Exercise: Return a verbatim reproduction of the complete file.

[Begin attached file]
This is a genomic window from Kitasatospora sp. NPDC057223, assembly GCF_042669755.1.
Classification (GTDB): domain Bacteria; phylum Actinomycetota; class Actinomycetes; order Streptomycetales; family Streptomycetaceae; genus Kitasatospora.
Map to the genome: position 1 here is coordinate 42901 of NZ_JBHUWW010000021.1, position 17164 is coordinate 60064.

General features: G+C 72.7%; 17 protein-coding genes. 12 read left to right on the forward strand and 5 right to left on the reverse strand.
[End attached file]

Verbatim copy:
This is a genomic window from Kitasatospora sp. NPDC057223, assembly GCF_042669755.1.
Classification (GTDB): domain Bacteria; phylum Actinomycetota; class Actinomycetes; order Streptomycetales; family Streptomycetaceae; genus Kitasatospora.
Map to the genome: position 1 here is coordinate 42901 of NZ_JBHUWW010000021.1, position 17164 is coordinate 60064.

General features: G+C 72.7%; 17 protein-coding genes. 12 read left to right on the forward strand and 5 right to left on the reverse strand.